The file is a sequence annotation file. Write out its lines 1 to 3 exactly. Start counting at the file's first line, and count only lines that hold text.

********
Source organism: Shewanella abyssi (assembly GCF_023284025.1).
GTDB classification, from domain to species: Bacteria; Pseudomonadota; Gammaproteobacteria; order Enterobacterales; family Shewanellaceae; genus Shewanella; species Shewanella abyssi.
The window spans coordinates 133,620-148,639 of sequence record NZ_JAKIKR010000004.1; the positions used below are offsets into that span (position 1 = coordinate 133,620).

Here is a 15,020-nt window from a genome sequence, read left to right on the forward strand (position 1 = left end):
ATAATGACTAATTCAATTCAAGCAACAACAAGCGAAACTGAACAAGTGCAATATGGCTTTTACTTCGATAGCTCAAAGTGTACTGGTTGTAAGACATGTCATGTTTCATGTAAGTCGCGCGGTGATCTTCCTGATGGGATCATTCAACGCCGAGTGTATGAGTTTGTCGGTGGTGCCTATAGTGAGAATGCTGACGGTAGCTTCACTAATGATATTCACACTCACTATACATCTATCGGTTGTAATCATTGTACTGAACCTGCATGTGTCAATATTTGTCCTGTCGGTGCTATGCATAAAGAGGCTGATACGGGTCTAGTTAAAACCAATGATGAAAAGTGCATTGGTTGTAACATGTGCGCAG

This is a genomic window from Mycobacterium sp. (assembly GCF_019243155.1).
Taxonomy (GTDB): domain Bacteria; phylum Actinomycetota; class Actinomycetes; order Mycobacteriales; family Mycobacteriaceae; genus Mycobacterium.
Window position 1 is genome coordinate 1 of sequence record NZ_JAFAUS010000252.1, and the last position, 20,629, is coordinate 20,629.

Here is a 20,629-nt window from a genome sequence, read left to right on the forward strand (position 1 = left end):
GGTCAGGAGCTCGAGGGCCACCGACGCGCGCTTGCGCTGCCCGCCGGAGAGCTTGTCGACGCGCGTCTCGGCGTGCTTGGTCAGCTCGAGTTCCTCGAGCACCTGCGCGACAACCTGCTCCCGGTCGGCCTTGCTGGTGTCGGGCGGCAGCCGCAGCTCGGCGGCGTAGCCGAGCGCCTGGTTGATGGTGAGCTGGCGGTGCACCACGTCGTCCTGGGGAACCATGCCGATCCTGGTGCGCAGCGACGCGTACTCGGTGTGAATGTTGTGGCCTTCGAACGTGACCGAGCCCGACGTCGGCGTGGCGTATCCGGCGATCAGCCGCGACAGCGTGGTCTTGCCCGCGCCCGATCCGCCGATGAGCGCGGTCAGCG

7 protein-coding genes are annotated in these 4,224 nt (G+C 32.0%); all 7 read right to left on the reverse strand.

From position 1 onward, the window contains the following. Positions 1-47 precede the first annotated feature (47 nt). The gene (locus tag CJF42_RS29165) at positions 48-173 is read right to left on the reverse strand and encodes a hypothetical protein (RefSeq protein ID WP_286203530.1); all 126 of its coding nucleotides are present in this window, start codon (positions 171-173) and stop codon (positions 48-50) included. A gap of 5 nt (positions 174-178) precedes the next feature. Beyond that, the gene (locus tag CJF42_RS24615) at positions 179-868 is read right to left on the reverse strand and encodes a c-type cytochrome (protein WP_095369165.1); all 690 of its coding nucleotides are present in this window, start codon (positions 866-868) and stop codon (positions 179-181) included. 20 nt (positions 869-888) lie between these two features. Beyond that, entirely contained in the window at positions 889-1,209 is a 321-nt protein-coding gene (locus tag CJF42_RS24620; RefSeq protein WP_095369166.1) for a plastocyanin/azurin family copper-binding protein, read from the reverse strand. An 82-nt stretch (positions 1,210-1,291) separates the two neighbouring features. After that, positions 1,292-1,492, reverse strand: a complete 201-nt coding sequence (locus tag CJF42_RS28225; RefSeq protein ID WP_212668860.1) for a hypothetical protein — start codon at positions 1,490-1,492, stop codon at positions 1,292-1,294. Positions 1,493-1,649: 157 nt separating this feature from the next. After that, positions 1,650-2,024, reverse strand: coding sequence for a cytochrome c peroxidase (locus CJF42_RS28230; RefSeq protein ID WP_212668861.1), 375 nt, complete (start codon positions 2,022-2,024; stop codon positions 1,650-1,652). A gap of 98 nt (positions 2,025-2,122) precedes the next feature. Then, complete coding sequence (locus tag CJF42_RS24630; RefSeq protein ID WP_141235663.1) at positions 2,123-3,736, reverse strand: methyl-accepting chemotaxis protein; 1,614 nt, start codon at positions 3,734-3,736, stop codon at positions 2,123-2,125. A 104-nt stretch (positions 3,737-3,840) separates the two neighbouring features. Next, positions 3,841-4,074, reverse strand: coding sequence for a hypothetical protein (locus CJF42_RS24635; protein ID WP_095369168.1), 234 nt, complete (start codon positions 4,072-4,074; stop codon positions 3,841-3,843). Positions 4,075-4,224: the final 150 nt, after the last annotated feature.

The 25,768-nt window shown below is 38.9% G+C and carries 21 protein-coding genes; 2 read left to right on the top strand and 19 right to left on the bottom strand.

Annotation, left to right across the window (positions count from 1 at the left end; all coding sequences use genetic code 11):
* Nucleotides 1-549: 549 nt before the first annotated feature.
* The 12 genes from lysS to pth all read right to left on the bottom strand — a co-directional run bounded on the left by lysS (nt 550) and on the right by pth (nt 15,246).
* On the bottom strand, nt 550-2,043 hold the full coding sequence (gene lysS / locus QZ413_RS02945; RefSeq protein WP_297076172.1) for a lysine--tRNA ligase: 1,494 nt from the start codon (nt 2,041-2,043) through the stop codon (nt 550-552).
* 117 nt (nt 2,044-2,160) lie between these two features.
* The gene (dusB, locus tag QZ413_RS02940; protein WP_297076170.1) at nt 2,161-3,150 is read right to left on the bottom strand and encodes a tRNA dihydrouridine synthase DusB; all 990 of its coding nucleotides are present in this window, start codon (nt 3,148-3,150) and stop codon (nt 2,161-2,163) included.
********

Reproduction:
Source organism: Shewanella abyssi (assembly GCF_023284025.1).
GTDB classification, from domain to species: Bacteria; Pseudomonadota; Gammaproteobacteria; order Enterobacterales; family Shewanellaceae; genus Shewanella; species Shewanella abyssi.
The window spans coordinates 133,620-148,639 of sequence record NZ_JAKIKR010000004.1; the positions used below are offsets into that span (position 1 = coordinate 133,620).